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Kai Tak Sports Park

Manila has 2 Olympic-size skating rinks while Hong Kong has none: City lags behind other Southeast Asian countries

Local officials and athletes say it’s high time that the city has a full size rink and they want it built at Kai Tak Sports Park

PUBLISHED : Monday, 30 April, 2018, 7:22pm
UPDATED : Tuesday, 01 May, 2018, 12:40am

Hong Kong sports officials and athletes have urged authorities to build an Olympic-size skating rink at the proposed Kai Tak Sports Park or risk falling further behind other countries such as Singapore, Malaysia and even the Philippines.

Top ice skating officials said it had been 14 years since Japan’s two-time reigning Olympic champion Yuzuru Hanyu visited Hong Kong as a young novice and that Hong Kong was no closer to realising their dream to having a new ice skating rink that can host world-class tournaments.

Hong Kong Skating Union executive Edith Lau Shan said 14 years ago only China Japan and South Korea had proper venues but other countries such as Singapore, Malaysia and the Philippines have caught up and already built proper rinks. Manila alone has two Olympic-size rinks.

“Fourteen years ago, only China, Japan and South Korea had standard venues and after all these years, Singapore, Malaysia, the Philippines and Taiwan have built their own venues,” said Lau. “And these Southeast Asian nations have since been making good progress in the sport with their skating athletes good enough to represent their country at the Winter Olympic Games.

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“Unfortunately for a modern city like Hong Kong, we are still using commercial venues which are basically being built for mass entertainment.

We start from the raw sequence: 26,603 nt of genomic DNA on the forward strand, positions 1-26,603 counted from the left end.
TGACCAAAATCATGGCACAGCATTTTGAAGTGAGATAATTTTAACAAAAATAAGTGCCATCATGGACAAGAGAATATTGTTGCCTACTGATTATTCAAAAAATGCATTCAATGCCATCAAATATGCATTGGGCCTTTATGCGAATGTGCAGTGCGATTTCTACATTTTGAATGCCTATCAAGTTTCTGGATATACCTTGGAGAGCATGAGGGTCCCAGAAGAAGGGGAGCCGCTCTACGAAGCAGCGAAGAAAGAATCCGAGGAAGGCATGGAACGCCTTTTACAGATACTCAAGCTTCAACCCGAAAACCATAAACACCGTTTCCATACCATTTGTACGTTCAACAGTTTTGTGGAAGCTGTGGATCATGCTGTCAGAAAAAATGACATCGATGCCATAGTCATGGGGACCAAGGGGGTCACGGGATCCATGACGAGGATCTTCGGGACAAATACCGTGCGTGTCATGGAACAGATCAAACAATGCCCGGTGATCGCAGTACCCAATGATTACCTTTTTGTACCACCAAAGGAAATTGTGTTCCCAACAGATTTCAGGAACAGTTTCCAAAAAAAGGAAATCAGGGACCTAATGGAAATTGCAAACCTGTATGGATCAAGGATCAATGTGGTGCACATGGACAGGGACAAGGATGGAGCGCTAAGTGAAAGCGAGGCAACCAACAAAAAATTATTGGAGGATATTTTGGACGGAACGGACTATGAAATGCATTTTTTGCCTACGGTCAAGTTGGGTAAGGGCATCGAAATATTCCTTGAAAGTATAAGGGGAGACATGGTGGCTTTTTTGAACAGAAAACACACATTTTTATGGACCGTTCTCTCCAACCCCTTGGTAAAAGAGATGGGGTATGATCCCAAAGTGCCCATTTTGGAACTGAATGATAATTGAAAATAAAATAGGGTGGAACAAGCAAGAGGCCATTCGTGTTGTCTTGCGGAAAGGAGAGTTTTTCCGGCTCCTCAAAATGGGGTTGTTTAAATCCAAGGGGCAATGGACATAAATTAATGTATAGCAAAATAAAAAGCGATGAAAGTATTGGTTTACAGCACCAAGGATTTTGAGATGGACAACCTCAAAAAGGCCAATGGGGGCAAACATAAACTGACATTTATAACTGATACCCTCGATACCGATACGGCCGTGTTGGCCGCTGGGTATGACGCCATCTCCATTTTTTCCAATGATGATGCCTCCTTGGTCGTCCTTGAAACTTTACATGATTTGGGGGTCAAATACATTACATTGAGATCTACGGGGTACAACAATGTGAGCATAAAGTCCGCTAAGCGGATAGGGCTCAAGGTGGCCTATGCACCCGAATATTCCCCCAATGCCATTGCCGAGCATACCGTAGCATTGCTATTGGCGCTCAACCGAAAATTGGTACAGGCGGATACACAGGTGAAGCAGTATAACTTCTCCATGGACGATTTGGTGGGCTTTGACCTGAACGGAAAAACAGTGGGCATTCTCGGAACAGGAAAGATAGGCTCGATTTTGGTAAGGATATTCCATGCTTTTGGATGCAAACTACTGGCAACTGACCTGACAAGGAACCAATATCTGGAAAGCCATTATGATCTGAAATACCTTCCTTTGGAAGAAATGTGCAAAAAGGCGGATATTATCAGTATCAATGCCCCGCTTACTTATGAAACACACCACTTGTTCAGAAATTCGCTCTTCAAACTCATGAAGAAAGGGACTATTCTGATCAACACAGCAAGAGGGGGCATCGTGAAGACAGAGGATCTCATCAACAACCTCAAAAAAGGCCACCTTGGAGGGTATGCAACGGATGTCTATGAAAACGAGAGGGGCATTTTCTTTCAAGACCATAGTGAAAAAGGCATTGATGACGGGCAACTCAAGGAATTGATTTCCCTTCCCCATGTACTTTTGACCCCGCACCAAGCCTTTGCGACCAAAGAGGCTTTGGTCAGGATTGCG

“It has been proven that Asian athletes can do well in the sport and we also have the potential of competing in the Winter Olympics as we are now a tier A sport at the Sports Institute.

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“While we have the responsibility of producing elite athletes, we also need the support from the authorities in helping solve the venue problem. This would be a big step forward for us if we get our own Olympic-size rink.”

California-based Hong Kong figure skating sensation, Christy Leung Yi agreed with Lau, saying it was high time that authorities built a proper facility.

“Whenever I use the rinks in Hong Kong, I have to adjust my movements in a smaller venue and this affects my performance in jump set-up and speed,” said the talented figure skater, who easily won the Hong Kong Figure Skating Championships last week. “I face the same problem whenever I come back and compete in Hong Kong. Figure skating is growing in this part of the world and it’s a shame we don’t have a proper venue.”

Hong Kong’s skating facilities are mainly run in shopping malls for commercial use. Its size also fails to meet the Olympic standard which measures 60 metres x 30 metres. The biggest among them measures 56 x 26 metres. Also, these venues do not provide the supporting facilities for organising international events such as changing rooms, meeting rooms, referee restrooms and media centre.


With the Kai Tak Sports Park project entering its final planning stages, Lau said the government should reconsider making skating one of its priorities for the planned Indoor Sports Centre.

“We have approached government authorities and also been approached by agents from the consortium bidding the Sports Park but so far we haven’t heard anything positive,” said Lau.

“Even if they have no plans to build a skating rink, they can reserve areas to build a provisional venue for us to stage international events as all other support facilities can be found at Sports Park. We only need to place the ice and dismantle the venue after competitions.

“It’s always important to bring top events to Hong Kong to inspire our young athletes and to give them exposure so that they can learn from the world-class skaters. A proper venue will play an important role in this.”

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Lau said they were still looking for two figure skating coaches through global recruitment to help run the Sports Institute elite programme but some recommended coaches have rejected offers to work in Hong Kong knowing there was no proper facility here.